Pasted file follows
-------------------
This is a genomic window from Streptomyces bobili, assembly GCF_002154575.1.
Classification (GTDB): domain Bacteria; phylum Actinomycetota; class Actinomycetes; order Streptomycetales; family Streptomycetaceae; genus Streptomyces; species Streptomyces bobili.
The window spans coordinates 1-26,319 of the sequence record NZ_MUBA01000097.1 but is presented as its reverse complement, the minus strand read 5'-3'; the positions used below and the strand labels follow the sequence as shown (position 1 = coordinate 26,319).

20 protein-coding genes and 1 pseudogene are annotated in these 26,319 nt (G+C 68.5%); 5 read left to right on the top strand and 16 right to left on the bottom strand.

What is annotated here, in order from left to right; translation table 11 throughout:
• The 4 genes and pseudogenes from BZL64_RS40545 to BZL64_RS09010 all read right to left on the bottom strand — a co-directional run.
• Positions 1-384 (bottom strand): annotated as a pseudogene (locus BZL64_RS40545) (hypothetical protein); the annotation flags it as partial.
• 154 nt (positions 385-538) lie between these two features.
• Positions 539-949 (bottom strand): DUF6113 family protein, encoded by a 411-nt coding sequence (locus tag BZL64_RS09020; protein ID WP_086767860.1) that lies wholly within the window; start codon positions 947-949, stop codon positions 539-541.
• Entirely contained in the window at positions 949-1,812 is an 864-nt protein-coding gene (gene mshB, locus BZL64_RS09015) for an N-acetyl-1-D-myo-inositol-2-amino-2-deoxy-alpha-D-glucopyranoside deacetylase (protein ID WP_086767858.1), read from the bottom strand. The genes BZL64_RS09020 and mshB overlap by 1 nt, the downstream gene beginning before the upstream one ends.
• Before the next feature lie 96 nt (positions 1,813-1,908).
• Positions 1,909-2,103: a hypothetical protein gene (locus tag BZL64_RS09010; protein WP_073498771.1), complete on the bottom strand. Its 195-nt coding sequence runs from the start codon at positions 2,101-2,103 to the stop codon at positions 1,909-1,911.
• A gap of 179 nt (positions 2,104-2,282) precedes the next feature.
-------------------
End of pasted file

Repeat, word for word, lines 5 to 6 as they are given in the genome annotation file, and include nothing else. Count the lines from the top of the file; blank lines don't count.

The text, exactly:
What is annotated here, in order from left to right; translation table 11 throughout:
• The 4 genes and pseudogenes from BZL64_RS40545 to BZL64_RS09010 all read right to left on the bottom strand — a co-directional run.